A doctor made “misleading, inaccurate, and perhaps even false statements” in an inmate’s lawsuit that alleges the doctor intentionally failed to provide a medically prescribed gluten-free diet, a northern Indiana federal judge has ruled.
Judge Philip P. Simon on Monday reversed his earlier order of summary judgment for Lake County Jail Dr. William Forgey in a lawsuit brought by Robert L. Holleman, who was jailed for six days in 2013. Holleman, who has celiac disease, claims he suffered great distress including diarrhea, bloating and bloody hemorrhoids as a result of being denied gluten-free meals.
More than a year ago, Forgey moved for summary judgment that Simon granted. Forgey swore in a declaration that the Lake County Jail had a special gluten-free diet, that Forgey had ordered that Holleman receive the diet, and that Forgey didn’t cause the problems with Holleman’s meals.
But Holleman filed a motion to reconsider, which Simon granted, reversing the earlier ruling in favor of Forgey and setting a trial date for Aug. 1. Simon wrote that Holleman’s court-appointed counsel had discovered evidence refuting Forgey’s declaration.
“Here’s what the new evidence reveals. In 2012, Dr. Forgey created a ‘Restricted Diet’ at the jail, which he directed to be served to those inmates requiring a gluten-free diet, such as Holleman. ... But Holleman has now submitted persuasive evidence — scientific testing — that the ‘Restricted Diet’ actually is not gluten free,” Simon wrote.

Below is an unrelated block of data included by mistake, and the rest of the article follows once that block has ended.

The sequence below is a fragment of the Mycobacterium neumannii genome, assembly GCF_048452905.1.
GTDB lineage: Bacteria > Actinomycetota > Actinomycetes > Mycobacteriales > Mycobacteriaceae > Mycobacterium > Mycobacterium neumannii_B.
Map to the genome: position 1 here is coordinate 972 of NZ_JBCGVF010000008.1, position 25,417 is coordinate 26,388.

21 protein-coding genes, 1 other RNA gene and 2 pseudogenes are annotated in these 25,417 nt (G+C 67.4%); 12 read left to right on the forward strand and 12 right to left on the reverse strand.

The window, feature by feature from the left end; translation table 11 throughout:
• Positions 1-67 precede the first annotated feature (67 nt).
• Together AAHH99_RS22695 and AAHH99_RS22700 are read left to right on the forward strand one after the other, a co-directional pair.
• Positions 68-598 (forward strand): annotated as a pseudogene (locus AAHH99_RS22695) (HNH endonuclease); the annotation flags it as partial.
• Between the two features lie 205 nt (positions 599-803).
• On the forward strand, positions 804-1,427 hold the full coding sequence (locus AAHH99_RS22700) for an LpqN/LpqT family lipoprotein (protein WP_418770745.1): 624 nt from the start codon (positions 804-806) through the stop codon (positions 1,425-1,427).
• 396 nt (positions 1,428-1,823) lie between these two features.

The judge rejected defense claims that the new evidence could not be considered, and he wrote that justice demanded the motion to reconsider be granted and Holleman’s suit against Forgey be reinstated. “(T)he issue in this case involves more than just ‘newly discovered evidence,’” Simon wrote. “It involves Dr. Forgey making misleading, inaccurate, and perhaps even false statements in his earlier declaration that led me to believe that certain facts were true, when it is now clear that they are not.
“(T)here is evidence that the jail did not have an available gluten-free diet in 2013. Moreover, it does not appear as though Dr. Forgey did everything he could be expected to do to ensure Holleman received a gluten-free diet. In stark contrast, it appears he personally caused Holleman to be served meals containing gluten,” Simon wrote.
“If I would have been aware of these facts when originally considering Dr. Forgey’s motion for summary judgment, I would have denied it,” the judge wrote. “I do not know why Dr. Forgey directed the jail’s kitchen staff to provide food containing gluten to inmates who require gluten-free diets. It is unclear whether Dr. Forgey was confused, mistaken, or simply deliberately indifferent to Holleman’s needs. To succeed, Holleman will ultimately have to prove to a jury that Dr. Forgey was deliberately indifferent. ... But that is a decision left for the jury.”
The case is Robert L. Holleman v. John Buncich, et al., 2:14-cv-19.